Executive Order Ties Research Funding To Free Speech Guarantee The president signed an executive order on Thursday conditioning research grants on "compliance with the First Amendment."
NPR logo Trump And Universities In Fight Over Free Speech, Federal Research Funding

Trump And Universities In Fight Over Free Speech, Federal Research Funding

President Trump speaks before signing an executive order Thursday requiring colleges to certify that their policies support free speech as a condition of receiving federal research grants. Jacquelyn Martin/AP hide caption

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Jacquelyn Martin/AP

President Trump speaks before signing an executive order Thursday requiring colleges to certify that their policies support free speech as a condition of receiving federal research grants.

Jacquelyn Martin/AP

In a move that appeared aimed at what some view as a growing trend of political correctness on college campuses, President Trump signed an executive order Thursday to bar federal research grants to institutions that don't "avoid creating environments that stifle competing perspectives."

The president promised earlier this month at the Conservative Political Action Conference (CPAC) that he would do something about what he called a political climate on liberal college campuses that chills discourse. His executive order conditions research funding on "compliance with the First Amendment" and directs federal agencies to ensure that institutions receiving federal research or education grants "promote free inquiry."

During the signing ceremony at the White House, Trump specifically called out "professors and power structures" that keep young Americans from "challenging rigid far-left ideology," and lamented that many universities have become "increasingly hostile" to free speech.

"We will not stand idly by and allow public institutions to violate their students' constitutional rights," Trump said. "If a college or university doesn't allow you to speak, we will not give them money. It's very simple."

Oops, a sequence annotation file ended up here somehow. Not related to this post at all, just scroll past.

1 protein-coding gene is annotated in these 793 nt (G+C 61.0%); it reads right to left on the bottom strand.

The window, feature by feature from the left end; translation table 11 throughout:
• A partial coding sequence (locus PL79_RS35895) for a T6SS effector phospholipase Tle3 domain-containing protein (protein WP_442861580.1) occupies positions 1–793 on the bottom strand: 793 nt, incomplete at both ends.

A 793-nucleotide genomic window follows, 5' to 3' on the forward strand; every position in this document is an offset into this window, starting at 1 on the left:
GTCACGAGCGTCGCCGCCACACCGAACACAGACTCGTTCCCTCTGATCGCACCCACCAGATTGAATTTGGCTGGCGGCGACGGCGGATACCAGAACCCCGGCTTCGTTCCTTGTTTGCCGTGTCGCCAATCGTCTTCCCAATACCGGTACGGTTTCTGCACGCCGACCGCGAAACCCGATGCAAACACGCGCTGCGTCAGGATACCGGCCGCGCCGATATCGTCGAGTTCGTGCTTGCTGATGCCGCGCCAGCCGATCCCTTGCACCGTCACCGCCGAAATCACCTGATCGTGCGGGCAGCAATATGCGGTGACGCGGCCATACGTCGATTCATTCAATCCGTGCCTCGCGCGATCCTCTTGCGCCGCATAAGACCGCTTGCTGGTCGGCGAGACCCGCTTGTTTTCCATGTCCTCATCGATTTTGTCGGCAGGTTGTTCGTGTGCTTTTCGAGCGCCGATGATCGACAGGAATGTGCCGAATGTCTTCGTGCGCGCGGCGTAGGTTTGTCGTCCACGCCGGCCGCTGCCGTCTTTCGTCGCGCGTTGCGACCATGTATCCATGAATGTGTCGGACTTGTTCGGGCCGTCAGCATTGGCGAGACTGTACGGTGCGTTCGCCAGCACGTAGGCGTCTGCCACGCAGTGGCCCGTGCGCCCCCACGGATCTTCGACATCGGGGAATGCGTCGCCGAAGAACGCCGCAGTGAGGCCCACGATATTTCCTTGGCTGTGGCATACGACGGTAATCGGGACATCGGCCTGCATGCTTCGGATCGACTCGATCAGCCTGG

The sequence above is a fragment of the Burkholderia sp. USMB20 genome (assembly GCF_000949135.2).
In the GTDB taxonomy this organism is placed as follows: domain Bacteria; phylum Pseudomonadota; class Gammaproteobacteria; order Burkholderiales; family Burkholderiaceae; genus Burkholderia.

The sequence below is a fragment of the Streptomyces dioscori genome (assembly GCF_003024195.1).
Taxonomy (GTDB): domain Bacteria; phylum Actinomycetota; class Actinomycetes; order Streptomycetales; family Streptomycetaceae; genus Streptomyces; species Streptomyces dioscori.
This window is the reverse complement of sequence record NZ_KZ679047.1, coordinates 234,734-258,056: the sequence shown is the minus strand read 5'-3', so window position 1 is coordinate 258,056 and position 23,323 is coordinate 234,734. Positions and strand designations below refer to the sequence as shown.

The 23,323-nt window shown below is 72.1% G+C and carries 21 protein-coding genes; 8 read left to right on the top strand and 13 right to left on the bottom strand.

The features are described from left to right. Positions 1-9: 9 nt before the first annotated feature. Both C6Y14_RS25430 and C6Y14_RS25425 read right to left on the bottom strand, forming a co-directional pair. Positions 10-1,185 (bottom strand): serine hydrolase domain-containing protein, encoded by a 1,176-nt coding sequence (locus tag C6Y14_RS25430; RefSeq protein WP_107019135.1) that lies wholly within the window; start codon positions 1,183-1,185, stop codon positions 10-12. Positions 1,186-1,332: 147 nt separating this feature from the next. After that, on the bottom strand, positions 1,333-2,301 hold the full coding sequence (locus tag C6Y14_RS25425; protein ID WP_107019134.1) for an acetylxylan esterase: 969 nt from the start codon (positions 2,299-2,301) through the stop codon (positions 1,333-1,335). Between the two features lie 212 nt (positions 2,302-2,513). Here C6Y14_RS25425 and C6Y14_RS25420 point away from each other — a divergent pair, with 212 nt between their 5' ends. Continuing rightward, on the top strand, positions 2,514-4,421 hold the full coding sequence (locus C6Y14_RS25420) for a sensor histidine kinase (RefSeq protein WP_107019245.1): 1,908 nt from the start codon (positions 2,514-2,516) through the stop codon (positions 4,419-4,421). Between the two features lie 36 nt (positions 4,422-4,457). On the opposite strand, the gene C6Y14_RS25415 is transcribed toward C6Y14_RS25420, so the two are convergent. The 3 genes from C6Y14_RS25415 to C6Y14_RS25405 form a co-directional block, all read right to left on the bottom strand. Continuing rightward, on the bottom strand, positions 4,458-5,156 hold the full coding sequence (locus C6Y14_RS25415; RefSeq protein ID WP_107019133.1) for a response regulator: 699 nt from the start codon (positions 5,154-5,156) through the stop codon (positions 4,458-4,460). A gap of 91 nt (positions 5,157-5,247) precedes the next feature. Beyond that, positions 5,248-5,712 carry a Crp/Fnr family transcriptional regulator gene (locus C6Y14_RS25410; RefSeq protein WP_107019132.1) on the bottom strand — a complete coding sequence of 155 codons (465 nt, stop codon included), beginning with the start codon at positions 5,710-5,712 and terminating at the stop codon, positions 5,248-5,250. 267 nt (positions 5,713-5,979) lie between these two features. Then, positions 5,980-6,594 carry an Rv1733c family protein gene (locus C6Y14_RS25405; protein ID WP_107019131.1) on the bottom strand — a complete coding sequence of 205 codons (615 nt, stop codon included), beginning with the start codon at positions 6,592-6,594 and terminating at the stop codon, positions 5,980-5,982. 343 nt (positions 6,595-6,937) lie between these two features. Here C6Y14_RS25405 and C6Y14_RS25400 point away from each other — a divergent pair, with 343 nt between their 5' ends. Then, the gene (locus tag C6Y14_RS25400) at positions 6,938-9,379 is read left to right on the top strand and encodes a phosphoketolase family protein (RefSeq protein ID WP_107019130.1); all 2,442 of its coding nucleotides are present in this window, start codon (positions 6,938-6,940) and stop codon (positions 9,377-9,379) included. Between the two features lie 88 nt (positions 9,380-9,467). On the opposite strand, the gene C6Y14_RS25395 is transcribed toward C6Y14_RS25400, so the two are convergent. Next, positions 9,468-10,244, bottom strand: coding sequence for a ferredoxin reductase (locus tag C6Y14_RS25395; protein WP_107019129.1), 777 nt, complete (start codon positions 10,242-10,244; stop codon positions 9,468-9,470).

Reaction to the order was mixed. Some said it's unclear how that directive will play out at colleges, which say they already promote free inquiry. Others noted the executive order was basically just a restatement of existing law and lacked the tough tone heard at the White House ceremony.

"The executive order essentially directs federal agencies to ensure colleges are following requirements already in place," reported the education publication Inside Higher Ed. "And it doesn't spell out how enforcement of the order would work."

Ted Mitchell, president of the American Council on Education, called the executive order a "solution in search of a problem" and cautioned that it provides no clear steps on implementation.

"It is neither needed nor desirable, and could lead to unwanted federal micromanagement of the cutting-edge research that is critical to our nation's continued vitality and global leadership," Mitchell said.

But the College Republican National Committee applauded the order. "College campuses are ground zero in the campaign by the liberal left to shut down conservative dissent," chairman Chandler Thornton told Politico. "President Trump's executive order is critically needed because college and university bureaucrats have absolutely failed to protect free speech on campus."

The Foundation for Individual Rights in Education — a group that supports free speech on campus — was circumspect. "It really is reinforcing existing principles and law," legislative and policy director Joe Cohn told the Chronicle of Higher Education. "Of course, the devil is going to be in details." Cohn said a new federal bureaucracy devoted to policing campus speech "could be unhelpful."

Speaking on NPR's Morning Edition, incoming University of Southern California President Carol Folt said that she's always been concerned about chilling effects on free speech on campus.

"And you do hear students say that they feel sometimes that they can't say things," she said. "But it comes from all sides. So the point is, we have to work on that, to keep it open, and make it possible for students to talk in a way that allows disagreement and pretty divergent opinions [to] still be respected and welcome."

Correction March 22, 2019

A previous version of this story misspelled incoming University of Southern California President Carol Folt's first name as Carole.